Formal and informal, traditional and offbeat, the juxtaposing aspects of Olivia Chaney’s music career make her a difficult artist to categorize or boil down into one niche. She is a graduate of the Royal Academy of Music in London, where she was classically trained as a vocalist, pianist and cellist. She is also an English folk artist, whose 2015 album The Longest River was described by The Guardian as “an enchanting, stately creation.” Most recently, Chaney is the voice of Offa Rex, a musical project created by Chaney and the Portland indie band The Decemberists. Together the musicians recorded the traditional folk album The Queen of Hearts. Weaving sorrowful elegies and nostalgic ballads of hope, the record calls to mind a distant past, even as its timeless themes inspire its modern day listeners.
Fresh off her tour, Chaney spoke with SF Weekly about the power of folk music, working with The Decemberists’ frontman Colin Meloy, and why she doesn’t care about being famous.
SF Weekly: You studied classical music while you were at school. How has that influenced the way you write songs and perform now?
Olivia Chaney: Enormously. Growing up, it was the music that was around my family. My love of classical music is still very prevalent: I play Bach badly everyday at the piano. Not really to keep my technical chops up, but more like as yoga for my musical brain.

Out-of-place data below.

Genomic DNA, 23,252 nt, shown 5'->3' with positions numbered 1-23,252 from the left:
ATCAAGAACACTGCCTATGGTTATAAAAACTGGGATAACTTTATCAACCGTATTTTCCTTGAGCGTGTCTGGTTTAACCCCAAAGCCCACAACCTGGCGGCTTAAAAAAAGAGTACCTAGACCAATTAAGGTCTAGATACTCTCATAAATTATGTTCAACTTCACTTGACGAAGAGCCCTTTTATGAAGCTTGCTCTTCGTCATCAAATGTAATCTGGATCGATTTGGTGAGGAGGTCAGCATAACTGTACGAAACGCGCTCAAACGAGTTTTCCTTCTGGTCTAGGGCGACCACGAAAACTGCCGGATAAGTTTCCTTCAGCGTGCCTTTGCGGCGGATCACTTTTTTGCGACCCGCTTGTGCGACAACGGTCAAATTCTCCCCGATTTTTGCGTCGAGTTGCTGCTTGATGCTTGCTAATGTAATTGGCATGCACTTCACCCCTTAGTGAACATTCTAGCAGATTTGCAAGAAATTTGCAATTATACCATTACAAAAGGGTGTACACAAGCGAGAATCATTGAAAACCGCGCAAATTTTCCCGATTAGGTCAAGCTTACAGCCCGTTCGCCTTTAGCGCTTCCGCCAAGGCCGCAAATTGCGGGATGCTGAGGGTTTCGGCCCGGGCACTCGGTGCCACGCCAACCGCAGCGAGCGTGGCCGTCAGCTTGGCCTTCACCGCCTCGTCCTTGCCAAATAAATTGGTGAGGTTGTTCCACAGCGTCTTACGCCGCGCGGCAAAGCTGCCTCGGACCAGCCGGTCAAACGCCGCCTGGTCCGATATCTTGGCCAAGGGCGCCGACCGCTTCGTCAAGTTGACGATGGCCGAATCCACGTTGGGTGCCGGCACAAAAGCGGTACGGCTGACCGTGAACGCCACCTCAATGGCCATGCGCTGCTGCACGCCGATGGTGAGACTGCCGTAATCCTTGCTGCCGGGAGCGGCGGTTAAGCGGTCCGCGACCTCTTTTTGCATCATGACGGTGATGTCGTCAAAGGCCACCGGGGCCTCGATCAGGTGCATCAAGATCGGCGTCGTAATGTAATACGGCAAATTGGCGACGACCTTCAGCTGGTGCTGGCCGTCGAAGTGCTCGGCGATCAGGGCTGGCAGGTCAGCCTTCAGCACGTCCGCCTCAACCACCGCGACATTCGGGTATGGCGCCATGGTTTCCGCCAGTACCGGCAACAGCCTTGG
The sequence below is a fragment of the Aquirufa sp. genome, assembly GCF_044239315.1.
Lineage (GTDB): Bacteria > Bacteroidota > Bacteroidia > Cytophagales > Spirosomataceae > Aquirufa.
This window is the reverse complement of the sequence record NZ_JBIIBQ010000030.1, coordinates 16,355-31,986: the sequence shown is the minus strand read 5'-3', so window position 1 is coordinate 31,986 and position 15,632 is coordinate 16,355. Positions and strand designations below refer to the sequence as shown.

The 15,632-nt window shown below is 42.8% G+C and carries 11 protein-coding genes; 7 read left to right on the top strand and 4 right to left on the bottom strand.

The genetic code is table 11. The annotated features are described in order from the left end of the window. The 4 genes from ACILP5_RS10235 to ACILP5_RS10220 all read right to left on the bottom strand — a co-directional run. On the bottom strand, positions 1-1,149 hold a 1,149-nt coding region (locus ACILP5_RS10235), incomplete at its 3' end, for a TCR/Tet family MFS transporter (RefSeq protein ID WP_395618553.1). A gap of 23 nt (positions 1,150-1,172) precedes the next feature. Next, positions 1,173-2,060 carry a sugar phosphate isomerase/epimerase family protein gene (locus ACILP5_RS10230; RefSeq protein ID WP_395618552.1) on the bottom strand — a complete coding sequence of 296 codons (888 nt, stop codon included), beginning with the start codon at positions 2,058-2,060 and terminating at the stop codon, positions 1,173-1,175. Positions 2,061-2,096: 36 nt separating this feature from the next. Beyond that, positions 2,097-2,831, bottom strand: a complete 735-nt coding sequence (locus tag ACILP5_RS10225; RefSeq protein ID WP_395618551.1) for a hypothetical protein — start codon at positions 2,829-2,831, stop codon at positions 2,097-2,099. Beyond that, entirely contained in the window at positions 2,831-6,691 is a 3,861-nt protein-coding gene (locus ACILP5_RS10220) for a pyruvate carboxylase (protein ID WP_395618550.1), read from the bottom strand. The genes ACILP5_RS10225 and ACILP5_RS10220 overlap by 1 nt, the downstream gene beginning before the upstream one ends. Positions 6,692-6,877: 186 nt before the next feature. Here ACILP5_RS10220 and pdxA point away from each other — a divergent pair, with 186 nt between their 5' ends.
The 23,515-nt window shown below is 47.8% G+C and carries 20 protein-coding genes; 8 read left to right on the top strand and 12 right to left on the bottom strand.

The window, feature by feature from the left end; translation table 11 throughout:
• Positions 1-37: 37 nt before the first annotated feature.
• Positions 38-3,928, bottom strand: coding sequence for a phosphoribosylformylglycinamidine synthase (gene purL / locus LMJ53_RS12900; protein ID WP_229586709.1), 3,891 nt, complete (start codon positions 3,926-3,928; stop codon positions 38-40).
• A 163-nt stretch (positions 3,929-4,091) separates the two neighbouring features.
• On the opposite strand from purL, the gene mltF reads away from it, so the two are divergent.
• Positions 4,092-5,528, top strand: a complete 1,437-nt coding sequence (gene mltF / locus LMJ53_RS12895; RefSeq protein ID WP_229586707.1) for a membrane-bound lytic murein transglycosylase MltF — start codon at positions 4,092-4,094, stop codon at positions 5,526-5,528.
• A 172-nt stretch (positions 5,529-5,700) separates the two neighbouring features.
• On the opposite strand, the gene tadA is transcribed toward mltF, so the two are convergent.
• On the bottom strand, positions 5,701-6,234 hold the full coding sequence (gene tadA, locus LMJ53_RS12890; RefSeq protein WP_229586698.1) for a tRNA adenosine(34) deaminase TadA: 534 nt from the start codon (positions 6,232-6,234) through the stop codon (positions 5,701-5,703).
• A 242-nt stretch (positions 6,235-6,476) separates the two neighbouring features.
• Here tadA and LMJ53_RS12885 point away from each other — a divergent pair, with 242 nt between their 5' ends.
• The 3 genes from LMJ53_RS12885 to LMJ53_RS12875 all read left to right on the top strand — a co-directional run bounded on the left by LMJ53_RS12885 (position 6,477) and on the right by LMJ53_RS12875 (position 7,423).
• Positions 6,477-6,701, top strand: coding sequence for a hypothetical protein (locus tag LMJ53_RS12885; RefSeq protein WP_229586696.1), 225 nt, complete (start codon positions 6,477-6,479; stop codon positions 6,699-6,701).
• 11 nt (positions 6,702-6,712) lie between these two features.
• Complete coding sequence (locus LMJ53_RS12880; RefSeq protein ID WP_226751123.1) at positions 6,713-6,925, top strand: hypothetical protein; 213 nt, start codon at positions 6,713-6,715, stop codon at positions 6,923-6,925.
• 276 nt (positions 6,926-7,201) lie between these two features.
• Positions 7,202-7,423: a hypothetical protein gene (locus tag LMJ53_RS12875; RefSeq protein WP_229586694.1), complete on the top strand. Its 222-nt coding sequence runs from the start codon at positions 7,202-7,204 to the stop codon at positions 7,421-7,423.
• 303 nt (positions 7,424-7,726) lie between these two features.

SFW: What does folk as a music style convey that other genres can’t?
Chaney: For a start, the word folk is so broadly and differently interpreted, so I wouldn’t want to assume anything. For me, what folk gives is a kind of earthiness and something pre-industrial. In the part of the world where I’ve grown up, revivals of folk culture often happened when societies were getting very industrialized. There’s a reason for that, and I think that’s because whatever the word folk means now has to do with pretty ancient traditions and expressions of different cultures, and the timeless, universal themes within them.
What classical music and folk music share is a sacredness to the music — it’s really trying to go very deep, where it’s about human condition, really timeless, and touches on powerful themes that no one can deny.
SFW: Why do you think people are still connecting with these old, traditional songs?
Chaney: Because I believe that the machine doesn’t have all the answers. There’s subtle and less subtle movements back to all sorts of aspects of folk culture now. Even in types of food — there’s a huge reaction to the industrialization of food manufacturing now, with organic farming and local food movements. To me, I see that as quite connected to the return of interest to what people might call folk music.
There are so many anti-corporate folk movements in the surge of local coffee shops, or people going back to vinyl, or stuff like that. We live in quite a strange, post-postmodern time where we have a nostalgia for this stuff. There is that attempt to go back to basics, or get back to a simplicity and purity and directness.